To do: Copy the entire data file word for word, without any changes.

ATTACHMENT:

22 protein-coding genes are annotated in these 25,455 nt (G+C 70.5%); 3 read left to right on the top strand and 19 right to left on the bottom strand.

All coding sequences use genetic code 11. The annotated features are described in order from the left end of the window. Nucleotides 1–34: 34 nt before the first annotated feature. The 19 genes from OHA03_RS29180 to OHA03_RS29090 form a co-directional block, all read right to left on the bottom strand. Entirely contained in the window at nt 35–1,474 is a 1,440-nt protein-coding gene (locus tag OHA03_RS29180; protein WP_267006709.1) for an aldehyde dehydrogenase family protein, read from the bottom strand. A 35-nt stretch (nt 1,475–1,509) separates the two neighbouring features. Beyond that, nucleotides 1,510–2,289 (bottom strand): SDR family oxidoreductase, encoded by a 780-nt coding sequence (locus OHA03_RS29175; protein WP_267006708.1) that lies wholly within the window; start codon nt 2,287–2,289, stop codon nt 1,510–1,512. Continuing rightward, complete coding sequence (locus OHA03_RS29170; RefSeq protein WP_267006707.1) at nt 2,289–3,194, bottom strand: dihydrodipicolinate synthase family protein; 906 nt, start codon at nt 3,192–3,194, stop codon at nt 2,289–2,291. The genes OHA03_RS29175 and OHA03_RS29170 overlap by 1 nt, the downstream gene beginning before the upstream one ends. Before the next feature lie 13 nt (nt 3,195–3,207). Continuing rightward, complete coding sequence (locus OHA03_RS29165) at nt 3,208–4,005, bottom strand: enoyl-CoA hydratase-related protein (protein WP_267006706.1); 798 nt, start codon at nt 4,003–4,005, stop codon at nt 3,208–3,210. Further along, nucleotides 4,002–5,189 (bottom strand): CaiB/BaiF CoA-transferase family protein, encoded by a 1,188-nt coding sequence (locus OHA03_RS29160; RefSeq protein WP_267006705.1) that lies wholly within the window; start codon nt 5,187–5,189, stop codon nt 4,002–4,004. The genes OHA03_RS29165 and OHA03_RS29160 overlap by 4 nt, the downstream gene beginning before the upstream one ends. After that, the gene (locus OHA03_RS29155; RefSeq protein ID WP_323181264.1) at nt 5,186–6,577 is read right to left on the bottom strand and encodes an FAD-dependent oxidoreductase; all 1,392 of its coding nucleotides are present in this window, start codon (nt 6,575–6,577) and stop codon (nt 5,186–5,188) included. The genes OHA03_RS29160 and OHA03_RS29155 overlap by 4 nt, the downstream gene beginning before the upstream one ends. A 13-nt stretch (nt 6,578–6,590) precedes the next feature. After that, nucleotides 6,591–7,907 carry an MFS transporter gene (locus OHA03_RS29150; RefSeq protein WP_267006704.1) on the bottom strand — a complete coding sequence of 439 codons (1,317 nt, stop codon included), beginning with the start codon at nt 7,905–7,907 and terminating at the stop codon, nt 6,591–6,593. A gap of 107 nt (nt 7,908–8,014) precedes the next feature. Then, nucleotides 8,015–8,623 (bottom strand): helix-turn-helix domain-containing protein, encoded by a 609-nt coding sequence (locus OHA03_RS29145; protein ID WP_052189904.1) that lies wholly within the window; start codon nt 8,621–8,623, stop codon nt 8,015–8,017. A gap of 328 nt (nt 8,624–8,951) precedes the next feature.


22 protein-coding genes are annotated in these 25,455 nt (G+C 70.5%); 3 read left to right on the top strand and 19 right to left on the bottom strand.

All coding sequences use genetic code 11. The annotated features are described in order from the left end of the window. Nucleotides 1–34: 34 nt before the first annotated feature. The 19 genes from OHA03_RS29180 to OHA03_RS29090 form a co-directional block, all read right to left on the bottom strand. Entirely contained in the window at nt 35–1,474 is a 1,440-nt protein-coding gene (locus tag OHA03_RS29180; protein WP_267006709.1) for an aldehyde dehydrogenase family protein, read from the bottom strand. A 35-nt stretch (nt 1,475–1,509) separates the two neighbouring features. Beyond that, nucleotides 1,510–2,289 (bottom strand): SDR family oxidoreductase, encoded by a 780-nt coding sequence (locus OHA03_RS29175; protein WP_267006708.1) that lies wholly within the window; start codon nt 2,287–2,289, stop codon nt 1,510–1,512. Continuing rightward, complete coding sequence (locus OHA03_RS29170; RefSeq protein WP_267006707.1) at nt 2,289–3,194, bottom strand: dihydrodipicolinate synthase family protein; 906 nt, start codon at nt 3,192–3,194, stop codon at nt 2,289–2,291. The genes OHA03_RS29175 and OHA03_RS29170 overlap by 1 nt, the downstream gene beginning before the upstream one ends. Before the next feature lie 13 nt (nt 3,195–3,207). Continuing rightward, complete coding sequence (locus OHA03_RS29165) at nt 3,208–4,005, bottom strand: enoyl-CoA hydratase-related protein (protein WP_267006706.1); 798 nt, start codon at nt 4,003–4,005, stop codon at nt 3,208–3,210. Further along, nucleotides 4,002–5,189 (bottom strand): CaiB/BaiF CoA-transferase family protein, encoded by a 1,188-nt coding sequence (locus OHA03_RS29160; RefSeq protein WP_267006705.1) that lies wholly within the window; start codon nt 5,187–5,189, stop codon nt 4,002–4,004. The genes OHA03_RS29165 and OHA03_RS29160 overlap by 4 nt, the downstream gene beginning before the upstream one ends. After that, the gene (locus OHA03_RS29155; RefSeq protein ID WP_323181264.1) at nt 5,186–6,577 is read right to left on the bottom strand and encodes an FAD-dependent oxidoreductase; all 1,392 of its coding nucleotides are present in this window, start codon (nt 6,575–6,577) and stop codon (nt 5,186–5,188) included. The genes OHA03_RS29160 and OHA03_RS29155 overlap by 4 nt, the downstream gene beginning before the upstream one ends. A 13-nt stretch (nt 6,578–6,590) precedes the next feature. After that, nucleotides 6,591–7,907 carry an MFS transporter gene (locus OHA03_RS29150; RefSeq protein WP_267006704.1) on the bottom strand — a complete coding sequence of 439 codons (1,317 nt, stop codon included), beginning with the start codon at nt 7,905–7,907 and terminating at the stop codon, nt 6,591–6,593. A gap of 107 nt (nt 7,908–8,014) precedes the next feature. Then, nucleotides 8,015–8,623 (bottom strand): helix-turn-helix domain-containing protein, encoded by a 609-nt coding sequence (locus OHA03_RS29145; protein ID WP_052189904.1) that lies wholly within the window; start codon nt 8,621–8,623, stop codon nt 8,015–8,017. A gap of 328 nt (nt 8,624–8,951) precedes the next feature.